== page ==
The Top 3 Strategies To Replace Your Income
(So You Can Quit Your Job)
Was one of your New Year’s resolutions to quit your 9–5 in 2017? Are you feeling frustrated that, with only 111 days in the year, it hasn’t happened yet?
Let’s face it, when you’re thinking about quitting a job but you’re scared to, it’s probably because you’re thinking about how to make at least as much money as you’re currently making at your 9–5, right?
I get it. I told myself that story for years before I finally quit my job, but, when I did, I replaced my income in the first month, so I know it’s possible (and yes, I asked myself a million times, “Why didn’t I quit sooner?!?”).
I want you to quit sooner, so here are three tips to replace your income so that you can quit your 9–5:
Tip #1: Start on the side.
I’m not here to tell you to quit your job cold-turkey and then figure it all out after that. I believe in starting smart & strategically.
I built my first business on the side of my draining 9–5, and when I finally quit, I replaced my full-time income in the first month!
Even if you feel like you don’t have time or clarity, you can start somewhere, right now.
Clarity and confidence both come from taking action, not from waiting to get clear or confident until you do, so if you want to quit your job, it’s time to get serious about starting or growing your business on the side of your 9–5.
The great news is, this doesn’t have to be overwhelming or require a total calendar overhaul.
Try just 5 minutes of action today, and see what that gets you.
Did you love what you did in those 5 minutes? Did you hate it? Are you willing to do it again to get that freedom?
Take that information and carry it into your strategy for tomorrow.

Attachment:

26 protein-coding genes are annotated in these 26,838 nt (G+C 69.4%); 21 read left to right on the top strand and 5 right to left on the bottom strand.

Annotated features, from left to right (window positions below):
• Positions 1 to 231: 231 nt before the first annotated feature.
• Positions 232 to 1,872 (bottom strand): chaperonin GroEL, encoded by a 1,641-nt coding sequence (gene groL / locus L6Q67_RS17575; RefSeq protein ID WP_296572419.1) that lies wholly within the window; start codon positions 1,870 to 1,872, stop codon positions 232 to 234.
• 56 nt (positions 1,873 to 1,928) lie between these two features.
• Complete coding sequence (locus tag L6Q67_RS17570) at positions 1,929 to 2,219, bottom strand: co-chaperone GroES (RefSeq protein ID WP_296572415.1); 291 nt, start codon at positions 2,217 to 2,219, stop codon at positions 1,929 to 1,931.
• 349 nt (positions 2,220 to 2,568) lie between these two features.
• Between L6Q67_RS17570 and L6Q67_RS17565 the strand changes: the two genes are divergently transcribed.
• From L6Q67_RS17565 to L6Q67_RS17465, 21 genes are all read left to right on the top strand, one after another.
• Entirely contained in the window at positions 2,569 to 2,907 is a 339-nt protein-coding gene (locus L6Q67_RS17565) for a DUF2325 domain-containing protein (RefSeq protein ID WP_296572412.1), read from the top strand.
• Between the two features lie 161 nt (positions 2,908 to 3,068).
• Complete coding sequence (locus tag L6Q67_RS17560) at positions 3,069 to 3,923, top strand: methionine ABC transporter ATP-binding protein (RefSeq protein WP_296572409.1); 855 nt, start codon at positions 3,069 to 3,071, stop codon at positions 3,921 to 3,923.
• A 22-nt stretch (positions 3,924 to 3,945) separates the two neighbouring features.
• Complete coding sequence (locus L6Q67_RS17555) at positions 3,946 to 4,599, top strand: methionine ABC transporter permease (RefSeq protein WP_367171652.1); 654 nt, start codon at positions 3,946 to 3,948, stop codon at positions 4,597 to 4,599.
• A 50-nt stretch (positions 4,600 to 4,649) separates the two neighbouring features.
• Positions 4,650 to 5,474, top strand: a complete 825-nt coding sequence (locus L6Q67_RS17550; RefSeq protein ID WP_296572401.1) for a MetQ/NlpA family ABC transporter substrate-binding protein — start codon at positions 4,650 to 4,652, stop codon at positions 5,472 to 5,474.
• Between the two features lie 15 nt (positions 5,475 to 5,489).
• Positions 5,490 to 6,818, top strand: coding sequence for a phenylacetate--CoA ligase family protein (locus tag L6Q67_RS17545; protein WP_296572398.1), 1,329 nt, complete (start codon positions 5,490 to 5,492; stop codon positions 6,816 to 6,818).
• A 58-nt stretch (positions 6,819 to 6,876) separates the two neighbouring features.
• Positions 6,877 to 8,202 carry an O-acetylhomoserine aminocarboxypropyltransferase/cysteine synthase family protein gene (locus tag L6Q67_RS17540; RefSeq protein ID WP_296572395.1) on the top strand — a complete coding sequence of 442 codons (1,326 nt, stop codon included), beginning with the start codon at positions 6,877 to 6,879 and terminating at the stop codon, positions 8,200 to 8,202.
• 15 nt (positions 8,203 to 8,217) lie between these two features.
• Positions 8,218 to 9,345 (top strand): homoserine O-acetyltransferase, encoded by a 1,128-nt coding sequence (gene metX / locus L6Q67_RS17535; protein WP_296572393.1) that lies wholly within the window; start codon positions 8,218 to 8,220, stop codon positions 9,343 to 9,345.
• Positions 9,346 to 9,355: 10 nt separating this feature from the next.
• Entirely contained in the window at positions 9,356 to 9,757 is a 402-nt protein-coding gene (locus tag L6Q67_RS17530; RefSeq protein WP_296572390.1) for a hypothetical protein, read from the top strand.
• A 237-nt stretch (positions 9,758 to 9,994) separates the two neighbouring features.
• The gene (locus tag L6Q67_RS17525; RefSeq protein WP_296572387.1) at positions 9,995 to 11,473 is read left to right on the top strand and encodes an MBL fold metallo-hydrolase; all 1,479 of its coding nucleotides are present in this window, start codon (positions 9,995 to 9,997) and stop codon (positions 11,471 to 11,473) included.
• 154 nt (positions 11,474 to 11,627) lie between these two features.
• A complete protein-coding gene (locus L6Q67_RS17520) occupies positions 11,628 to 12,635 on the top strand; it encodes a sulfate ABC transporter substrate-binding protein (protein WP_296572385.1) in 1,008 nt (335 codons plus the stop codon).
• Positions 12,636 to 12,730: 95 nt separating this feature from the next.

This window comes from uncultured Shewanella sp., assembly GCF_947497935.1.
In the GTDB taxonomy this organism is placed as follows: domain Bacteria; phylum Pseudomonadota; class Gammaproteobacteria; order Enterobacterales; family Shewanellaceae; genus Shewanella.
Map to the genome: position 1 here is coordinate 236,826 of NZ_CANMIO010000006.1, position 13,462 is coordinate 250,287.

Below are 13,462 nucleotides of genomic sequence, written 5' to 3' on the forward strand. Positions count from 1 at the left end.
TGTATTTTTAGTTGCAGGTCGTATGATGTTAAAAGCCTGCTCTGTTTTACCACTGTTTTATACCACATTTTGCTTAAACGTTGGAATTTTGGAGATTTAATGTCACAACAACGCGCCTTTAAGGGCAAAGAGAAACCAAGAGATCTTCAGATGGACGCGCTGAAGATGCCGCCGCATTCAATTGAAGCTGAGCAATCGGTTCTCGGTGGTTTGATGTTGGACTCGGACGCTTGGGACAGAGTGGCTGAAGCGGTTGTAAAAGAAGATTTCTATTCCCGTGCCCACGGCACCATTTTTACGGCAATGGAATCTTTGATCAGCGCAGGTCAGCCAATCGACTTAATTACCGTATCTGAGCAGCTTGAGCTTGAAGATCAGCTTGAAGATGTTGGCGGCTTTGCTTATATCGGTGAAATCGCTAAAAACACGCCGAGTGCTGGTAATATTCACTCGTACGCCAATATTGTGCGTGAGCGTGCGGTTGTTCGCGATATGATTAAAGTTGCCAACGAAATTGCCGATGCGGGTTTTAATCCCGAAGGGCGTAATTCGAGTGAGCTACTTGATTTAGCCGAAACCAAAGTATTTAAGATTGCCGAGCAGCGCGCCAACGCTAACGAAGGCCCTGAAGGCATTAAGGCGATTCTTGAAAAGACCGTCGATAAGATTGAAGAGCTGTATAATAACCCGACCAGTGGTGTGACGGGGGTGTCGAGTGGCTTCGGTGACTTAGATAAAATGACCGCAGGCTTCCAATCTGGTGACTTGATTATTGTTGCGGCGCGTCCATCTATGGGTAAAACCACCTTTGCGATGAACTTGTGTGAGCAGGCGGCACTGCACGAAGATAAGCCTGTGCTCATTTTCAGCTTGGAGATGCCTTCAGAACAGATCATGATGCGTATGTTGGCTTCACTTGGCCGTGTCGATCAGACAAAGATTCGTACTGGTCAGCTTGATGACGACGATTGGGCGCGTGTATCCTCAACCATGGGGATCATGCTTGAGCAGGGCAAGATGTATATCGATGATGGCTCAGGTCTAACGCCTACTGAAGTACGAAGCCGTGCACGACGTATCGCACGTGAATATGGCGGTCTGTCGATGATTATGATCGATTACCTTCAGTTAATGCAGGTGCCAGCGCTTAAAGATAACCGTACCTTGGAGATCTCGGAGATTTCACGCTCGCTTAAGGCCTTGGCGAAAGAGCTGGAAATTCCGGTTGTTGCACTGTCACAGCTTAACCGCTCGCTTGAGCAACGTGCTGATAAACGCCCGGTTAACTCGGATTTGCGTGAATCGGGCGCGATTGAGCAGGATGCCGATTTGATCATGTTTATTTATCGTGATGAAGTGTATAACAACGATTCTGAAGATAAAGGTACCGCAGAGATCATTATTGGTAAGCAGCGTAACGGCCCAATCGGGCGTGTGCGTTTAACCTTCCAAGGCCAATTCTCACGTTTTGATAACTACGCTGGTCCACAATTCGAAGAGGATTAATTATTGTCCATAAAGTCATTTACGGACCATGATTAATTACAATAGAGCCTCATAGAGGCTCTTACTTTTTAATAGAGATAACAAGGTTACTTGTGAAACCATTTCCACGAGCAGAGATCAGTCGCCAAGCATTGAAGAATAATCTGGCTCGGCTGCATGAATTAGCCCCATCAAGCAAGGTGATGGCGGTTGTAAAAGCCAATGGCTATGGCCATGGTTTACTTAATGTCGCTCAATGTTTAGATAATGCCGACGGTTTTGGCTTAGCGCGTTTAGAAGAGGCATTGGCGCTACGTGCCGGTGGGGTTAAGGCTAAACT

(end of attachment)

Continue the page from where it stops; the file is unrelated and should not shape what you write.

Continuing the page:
Tip #2: Focus only on money-making tasks
Do you know exactly what moves you forward in your business, and are you working on THOSE exact money-making tasks every day?
Do you know how to attract clients right now? If you’ve had paying clients before, how did you get them in the past?
Or, instead, are you feeling overwhelmed by trying to do something you heard from one expert and another strategy you heard from someone else you follow, and then finding yourself sitting down at the computer (when you do finally carve out some time) and feeling so scattered that you wind up scrolling through Facebook instead?
There’s a lot of busy work that feels necessary but is not directly money-making.
Keep yourself focused on your actual money-making tasks, and let those be enough while you’re building your business on the side, or you’ll waste a lot of your precious time “working on your business” but not moving forward in your number one goal of replacing your income.
Let go of FOMO (Fear Of Missing Out), feeling like you need to be everywhere and do everything, and focus instead on money-making tasks.
If you don’t know what your money-making tasks are, start by identifying them.
For example, did you connect with paying clients….
- In a Facebook group?
- From a personal post you shared?
- Through a referral?
- Via your newsletter?
- Through an interview or article you wrote?
Reflect on what brought you your customers or warmest leads, and focus on doing that again today!
This strategy will serve you well even when you’re out of your 9–5, because even when your time is freed up, the more focused you are, the faster you can grow your business.
And, if you don’t yet know what those tasks are, make it a priority to figure them out ASAP, so that you can use your limited time wisely and efficiently.
Tip #3 Create and sell premium-priced services
Get your value straight and price accordingly, not based on what everyone else around you is doing or what you think people in your area will pay for.
Create a premium-priced, value-packed offer based on what you’re good at, how you like to work and where you shine (your “Zone of Genius,” as Gay Hendricks, PhD. calls it in his outstanding book, The Big Leap).
Hustling a lot of tiny, one-off services is going to take a lot more time and energy than a couple of premium-priced goods or services.
It comes down to a numbers game, and if your audience is small, wouldn’t you rather be selling a few higher-priced packages than a few low-priced info-products?
You’ll also learn how to sell in a way that feels good for you, and that will serve you perhaps more than any other skill as you build your business.
Do you have questions about any of these tips? Which ones are you clear on and which ones confuse you?
Comment below and let me know, and I’ll respond with a next step for you!
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Originally published at www.huffingtonpost.com on September 11, 2017.